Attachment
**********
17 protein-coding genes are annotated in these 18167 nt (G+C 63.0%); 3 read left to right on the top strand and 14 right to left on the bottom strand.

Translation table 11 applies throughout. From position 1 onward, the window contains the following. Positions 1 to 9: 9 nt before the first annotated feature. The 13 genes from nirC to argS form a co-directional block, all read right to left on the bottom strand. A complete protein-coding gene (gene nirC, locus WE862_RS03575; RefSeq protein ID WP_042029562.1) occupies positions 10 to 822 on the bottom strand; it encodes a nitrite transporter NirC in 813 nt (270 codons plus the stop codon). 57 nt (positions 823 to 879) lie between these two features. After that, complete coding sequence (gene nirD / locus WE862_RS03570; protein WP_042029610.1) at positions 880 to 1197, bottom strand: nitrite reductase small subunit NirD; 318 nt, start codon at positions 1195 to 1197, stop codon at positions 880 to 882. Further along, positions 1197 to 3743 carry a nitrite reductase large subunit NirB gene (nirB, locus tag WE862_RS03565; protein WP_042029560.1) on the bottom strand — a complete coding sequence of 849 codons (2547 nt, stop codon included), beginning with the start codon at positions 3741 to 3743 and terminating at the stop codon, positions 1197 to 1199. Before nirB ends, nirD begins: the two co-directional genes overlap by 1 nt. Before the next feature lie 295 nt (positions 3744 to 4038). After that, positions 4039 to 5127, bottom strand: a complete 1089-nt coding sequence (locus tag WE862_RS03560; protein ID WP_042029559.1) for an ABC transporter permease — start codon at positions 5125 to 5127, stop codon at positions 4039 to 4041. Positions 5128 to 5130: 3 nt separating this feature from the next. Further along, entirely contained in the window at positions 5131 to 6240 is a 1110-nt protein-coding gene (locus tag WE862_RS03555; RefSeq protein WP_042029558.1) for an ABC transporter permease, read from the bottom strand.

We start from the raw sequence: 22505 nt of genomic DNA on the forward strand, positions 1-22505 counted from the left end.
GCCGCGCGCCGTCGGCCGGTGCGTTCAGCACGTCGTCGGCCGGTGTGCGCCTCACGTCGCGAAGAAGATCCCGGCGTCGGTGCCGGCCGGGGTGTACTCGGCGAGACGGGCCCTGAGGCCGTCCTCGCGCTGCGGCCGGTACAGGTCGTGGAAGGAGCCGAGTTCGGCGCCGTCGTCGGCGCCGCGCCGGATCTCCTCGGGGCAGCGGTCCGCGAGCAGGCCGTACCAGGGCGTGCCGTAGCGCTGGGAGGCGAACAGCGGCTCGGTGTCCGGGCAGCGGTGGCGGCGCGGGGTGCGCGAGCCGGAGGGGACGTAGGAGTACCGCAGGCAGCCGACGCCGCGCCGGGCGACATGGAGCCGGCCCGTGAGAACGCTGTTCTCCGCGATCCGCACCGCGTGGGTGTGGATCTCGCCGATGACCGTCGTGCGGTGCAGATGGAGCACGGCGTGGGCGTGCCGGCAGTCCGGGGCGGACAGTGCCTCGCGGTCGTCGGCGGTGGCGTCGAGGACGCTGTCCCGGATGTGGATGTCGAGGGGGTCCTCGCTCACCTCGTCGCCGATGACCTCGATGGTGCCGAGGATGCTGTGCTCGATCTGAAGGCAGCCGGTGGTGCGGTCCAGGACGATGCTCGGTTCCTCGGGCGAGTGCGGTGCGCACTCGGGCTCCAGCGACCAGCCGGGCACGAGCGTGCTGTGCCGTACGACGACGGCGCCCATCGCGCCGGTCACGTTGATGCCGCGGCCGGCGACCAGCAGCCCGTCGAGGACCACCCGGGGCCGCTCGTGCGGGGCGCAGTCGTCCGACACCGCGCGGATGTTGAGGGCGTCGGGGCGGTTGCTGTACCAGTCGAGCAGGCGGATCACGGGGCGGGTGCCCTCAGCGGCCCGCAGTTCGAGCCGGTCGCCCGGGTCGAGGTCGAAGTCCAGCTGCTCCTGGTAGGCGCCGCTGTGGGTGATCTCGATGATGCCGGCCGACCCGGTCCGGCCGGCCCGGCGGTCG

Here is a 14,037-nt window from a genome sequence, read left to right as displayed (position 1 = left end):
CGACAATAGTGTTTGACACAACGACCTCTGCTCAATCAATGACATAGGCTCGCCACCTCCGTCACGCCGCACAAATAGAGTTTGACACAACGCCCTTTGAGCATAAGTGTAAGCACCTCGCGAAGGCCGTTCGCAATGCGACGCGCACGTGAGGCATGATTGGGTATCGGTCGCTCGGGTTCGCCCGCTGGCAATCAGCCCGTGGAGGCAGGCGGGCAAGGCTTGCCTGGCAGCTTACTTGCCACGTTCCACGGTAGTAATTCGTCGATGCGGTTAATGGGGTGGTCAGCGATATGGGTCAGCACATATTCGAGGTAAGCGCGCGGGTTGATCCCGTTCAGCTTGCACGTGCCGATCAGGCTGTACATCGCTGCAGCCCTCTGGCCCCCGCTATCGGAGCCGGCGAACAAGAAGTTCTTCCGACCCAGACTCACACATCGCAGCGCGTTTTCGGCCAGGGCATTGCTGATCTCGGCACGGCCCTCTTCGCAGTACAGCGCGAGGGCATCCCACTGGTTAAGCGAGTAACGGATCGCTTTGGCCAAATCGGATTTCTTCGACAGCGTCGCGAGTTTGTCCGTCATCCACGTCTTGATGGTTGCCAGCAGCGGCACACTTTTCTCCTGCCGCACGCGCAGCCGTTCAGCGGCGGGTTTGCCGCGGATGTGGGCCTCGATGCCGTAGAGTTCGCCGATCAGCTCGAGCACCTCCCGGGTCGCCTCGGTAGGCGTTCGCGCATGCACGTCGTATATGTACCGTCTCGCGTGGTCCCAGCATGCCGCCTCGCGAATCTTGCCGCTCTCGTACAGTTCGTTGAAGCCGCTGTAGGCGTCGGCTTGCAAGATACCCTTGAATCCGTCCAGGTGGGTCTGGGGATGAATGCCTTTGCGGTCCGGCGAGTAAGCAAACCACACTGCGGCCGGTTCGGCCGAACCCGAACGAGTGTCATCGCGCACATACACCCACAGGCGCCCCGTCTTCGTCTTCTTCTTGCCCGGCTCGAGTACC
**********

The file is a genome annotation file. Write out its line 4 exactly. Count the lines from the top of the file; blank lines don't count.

GCCGCGCGCCGTCGGCCGGTGCGTTCAGCACGTCGTCGGCCGGTGTGCGCCTCACGTCGCGAAGAAGATCCCGGCGTCGGTGCCGGCCGGGGTGTACTCGGCGAGACGGGCCCTGAGGCCGTCCTCGCGCTGCGGCCGGTACAGGTCGTGGAAGGAGCCGAGTTCGGCGCCGTCGTCGGCGCCGCGCCGGATCTCCTCGGGGCAGCGGTCCGCGAGCAGGCCGTACCAGGGCGTGCCGTAGCGCTGGGAGGCGAACAGCGGCTCGGTGTCCGGGCAGCGGTGGCGGCGCGGGGTGCGCGAGCCGGAGGGGACGTAGGAGTACCGCAGGCAGCCGACGCCGCGCCGGGCGACATGGAGCCGGCCCGTGAGAACGCTGTTCTCCGCGATCCGCACCGCGTGGGTGTGGATCTCGCCGATGACCGTCGTGCGGTGCAGATGGAGCACGGCGTGGGCGTGCCGGCAGTCCGGGGCGGACAGTGCCTCGCGGTCGTCGGCGGTGGCGTCGAGGACGCTGTCCCGGATGTGGATGTCGAGGGGGTCCTCGCTCACCTCGTCGCCGATGACCTCGATGGTGCCGAGGATGCTGTGCTCGATCTGAAGGCAGCCGGTGGTGCGGTCCAGGACGATGCTCGGTTCCTCGGGCGAGTGCGGTGCGCACTCGGGCTCCAGCGACCAGCCGGGCACGAGCGTGCTGTGCCGTACGACGACGGCGCCCATCGCGCCGGTCACGTTGATGCCGCGGCCGGCGACCAGCAGCCCGTCGAGGACCACCCGGGGCCGCTCGTGCGGGGCGCAGTCGTCCGACACCGCGCGGATGTTGAGGGCGTCGGGGCGGTTGCTGTACCAGTCGAGCAGGCGGATCACGGGGCGGGTGCCCTCAGCGGCCCGCAGTTCGAGCCGGTCGCCCGGGTCGAGGTCGAAGTCCAGCTGCTCCTGGTAGGCGCCGCTGTGGGTGATCTCGATGATGCCGGCCGACCCGGTCCGGCCGGCCCGGCGGTCG